Eddie Jones promised to create a unique style of play when he took over as head coach in November 2015, citing the importance of attack and "to have [a] bulldog spirit in our defence". After just five months, Jones’ vision has already delivered success in securing the Triple Crown by beating Wales 25-21 in a tense finish last Saturday.
The 56-year-old Australian managed to achieve what predecessor Stuart Lancaster could not in four seasons as head coach: win the Six Nations. During that time, England fans had to watch as Wales and Ireland claimed two championships apiece, but now they relish the prospect of playing France in Paris for the Grand Slam on Saturday 19th March 2016.
Although England have not yet won, Jones already appears to have one eye on the future, saying he would not stop at the Grand Slam and that he will “be satisfied when England become the number one team in the world”.
Jones’ ability to turn England around over the past five months has created a team that is considered the favourite to beat France on the latter's home turf. Ahead of the showdown, William Hill Sports positions England as 1/3 winners, while France are valued at 5/2.
England fans should feel good about their chances, but they will also hope for a less nerve-racking victory than against Wales. After racing ahead with a 19-0 lead, England’s defence weakened in the latter stages and gave up two tries in three minutes. England eventually won 25-21 by forcing George North into touch to kill off the game.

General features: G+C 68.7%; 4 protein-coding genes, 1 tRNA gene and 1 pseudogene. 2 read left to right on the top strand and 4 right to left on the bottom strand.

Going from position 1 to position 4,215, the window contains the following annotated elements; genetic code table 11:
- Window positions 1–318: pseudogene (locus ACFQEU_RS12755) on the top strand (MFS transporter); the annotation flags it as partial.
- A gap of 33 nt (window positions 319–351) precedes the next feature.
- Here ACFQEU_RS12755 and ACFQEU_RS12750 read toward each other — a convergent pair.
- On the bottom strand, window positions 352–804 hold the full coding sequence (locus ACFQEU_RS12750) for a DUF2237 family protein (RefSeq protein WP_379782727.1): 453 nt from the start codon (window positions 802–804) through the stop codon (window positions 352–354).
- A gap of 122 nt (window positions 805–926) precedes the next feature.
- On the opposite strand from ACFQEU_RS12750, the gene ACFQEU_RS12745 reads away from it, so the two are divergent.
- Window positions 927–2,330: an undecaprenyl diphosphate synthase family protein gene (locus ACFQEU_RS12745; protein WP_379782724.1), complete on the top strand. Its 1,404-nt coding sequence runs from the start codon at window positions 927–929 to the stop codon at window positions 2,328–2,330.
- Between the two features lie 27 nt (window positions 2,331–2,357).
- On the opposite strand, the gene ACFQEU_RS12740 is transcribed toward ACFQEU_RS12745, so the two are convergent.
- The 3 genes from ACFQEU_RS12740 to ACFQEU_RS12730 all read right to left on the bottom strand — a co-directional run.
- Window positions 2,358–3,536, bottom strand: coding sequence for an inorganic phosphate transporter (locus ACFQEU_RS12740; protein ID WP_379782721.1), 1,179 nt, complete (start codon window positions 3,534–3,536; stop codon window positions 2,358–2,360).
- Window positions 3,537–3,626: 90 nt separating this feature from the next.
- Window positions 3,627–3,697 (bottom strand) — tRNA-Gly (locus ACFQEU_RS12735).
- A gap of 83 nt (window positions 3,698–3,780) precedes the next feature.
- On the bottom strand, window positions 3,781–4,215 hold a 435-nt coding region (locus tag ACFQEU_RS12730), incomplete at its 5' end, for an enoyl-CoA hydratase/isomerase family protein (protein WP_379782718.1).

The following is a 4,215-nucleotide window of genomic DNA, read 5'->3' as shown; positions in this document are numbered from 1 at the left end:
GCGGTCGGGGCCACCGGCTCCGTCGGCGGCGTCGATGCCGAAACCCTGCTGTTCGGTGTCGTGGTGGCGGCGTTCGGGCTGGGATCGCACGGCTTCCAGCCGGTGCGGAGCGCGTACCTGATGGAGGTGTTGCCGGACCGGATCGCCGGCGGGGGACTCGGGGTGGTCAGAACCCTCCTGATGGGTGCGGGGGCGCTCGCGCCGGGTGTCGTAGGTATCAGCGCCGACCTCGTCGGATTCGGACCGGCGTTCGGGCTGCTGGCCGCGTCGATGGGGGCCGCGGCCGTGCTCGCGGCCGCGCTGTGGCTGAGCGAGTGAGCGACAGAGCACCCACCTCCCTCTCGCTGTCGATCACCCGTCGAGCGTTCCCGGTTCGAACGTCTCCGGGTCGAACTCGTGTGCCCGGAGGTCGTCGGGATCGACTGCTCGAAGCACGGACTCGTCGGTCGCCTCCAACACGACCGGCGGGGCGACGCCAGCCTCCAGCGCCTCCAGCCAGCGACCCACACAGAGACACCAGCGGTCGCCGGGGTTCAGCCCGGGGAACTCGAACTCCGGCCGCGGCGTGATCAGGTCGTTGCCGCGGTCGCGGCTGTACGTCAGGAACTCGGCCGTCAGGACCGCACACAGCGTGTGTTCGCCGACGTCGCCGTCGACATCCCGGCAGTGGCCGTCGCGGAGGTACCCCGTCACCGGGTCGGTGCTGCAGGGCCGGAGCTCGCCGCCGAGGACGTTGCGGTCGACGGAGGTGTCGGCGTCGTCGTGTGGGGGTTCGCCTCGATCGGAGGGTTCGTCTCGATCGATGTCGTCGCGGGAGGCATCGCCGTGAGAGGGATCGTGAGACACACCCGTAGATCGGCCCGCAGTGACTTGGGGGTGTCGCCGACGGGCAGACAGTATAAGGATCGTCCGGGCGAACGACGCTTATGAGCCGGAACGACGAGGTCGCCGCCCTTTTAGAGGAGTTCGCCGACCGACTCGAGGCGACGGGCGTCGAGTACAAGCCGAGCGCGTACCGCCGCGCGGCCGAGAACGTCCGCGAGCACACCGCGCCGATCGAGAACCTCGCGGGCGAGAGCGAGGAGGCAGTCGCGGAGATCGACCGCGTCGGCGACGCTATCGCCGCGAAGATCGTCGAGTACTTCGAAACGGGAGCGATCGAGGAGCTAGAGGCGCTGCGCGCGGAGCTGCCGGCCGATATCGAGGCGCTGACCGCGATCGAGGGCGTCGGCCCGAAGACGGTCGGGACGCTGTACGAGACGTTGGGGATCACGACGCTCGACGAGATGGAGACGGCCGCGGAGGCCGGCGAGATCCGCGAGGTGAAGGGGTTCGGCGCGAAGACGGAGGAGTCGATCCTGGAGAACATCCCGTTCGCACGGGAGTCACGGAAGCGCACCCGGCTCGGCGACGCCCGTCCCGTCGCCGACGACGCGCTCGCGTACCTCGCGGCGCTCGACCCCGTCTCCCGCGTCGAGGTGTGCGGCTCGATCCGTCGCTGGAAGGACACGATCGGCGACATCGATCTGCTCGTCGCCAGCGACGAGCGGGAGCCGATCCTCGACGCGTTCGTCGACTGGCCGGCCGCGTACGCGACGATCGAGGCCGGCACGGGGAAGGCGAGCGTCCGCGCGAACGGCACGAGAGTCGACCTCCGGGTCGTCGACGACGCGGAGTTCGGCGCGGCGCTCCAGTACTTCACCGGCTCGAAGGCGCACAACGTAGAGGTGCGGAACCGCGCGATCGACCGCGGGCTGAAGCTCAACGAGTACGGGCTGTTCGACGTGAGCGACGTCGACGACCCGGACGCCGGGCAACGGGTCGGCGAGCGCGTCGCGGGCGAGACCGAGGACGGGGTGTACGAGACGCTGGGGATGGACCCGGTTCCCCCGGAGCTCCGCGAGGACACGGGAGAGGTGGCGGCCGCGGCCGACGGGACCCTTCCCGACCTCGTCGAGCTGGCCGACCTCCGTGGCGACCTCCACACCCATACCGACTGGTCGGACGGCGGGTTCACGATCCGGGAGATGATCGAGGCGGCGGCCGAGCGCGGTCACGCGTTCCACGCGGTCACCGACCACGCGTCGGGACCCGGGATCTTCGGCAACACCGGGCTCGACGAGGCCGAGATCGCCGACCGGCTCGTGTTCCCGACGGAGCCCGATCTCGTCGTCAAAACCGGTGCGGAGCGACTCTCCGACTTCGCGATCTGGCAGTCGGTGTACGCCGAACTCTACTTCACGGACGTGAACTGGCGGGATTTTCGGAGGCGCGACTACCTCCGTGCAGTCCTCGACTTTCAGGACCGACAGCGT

What that experience suggests is that England must guard against errors when they play France. Wales proved it’s possible to claw back a lead, so England must be wary of overconfidence as pre-match favourites.
Despite losing to Scotland last Sunday, French prop Uini Atonio has spoken of "[wanting] to finish on a high against an England team that haven’t lost yet." If Atonio gets his way, England would be denied their first Grand Slam since Clive Woodward coached the team to victory in 2003.
France are also fighting for redemption in a Six Nations campaign that started brightly with wins over Italy and Ireland before faltering with losses against Wales and Scotland. A win against England would ensure they finish with a winning record and avoid a blow to their pride in seeing England celebrate a Grand Slam on French soil.
However, France must improve on a performance that saw them defeated 29-18 by Scotland at Murrayfield. In the process, France also lost their ten-year unbeaten record against the Scots, so Saturday could mean the difference between ending the Six Nations with hope or disappointment.
Their chances depend on strengthening a defence that gave up three tries to Scotland; France had taken an early lead with Guilhem Guirado’s early try, but they let Scotland come back too easily by falling to an 18-5 deficit. Les Bleus were positive in scoring two tries, but a struggling defence highlighted their greatest weakness.
William Hill Sports has a wide selection of France vs England betting markets, and although the Triple Crown winners have low value as 1/3 favourites, there are other options to consider. For example, backing England/England in double result will increase their standard 1/3 odds to a more rewarding 8/11.
Value can also be found in handicap betting, with France available at 10/11 with an +8.0 advantage to win in the 80 minutes handicap market. Meanwhile, confident England fans can give their team a -13.0 handicap in exchange for 7/4 odds if they believe their team can still win with that deficit.
The scoring also has an interesting option in France winning the race to ten points at 13/8, while England have less value at 4/9. Backing France could work out well if England have a slow start in a game with Grand Slam pressure.
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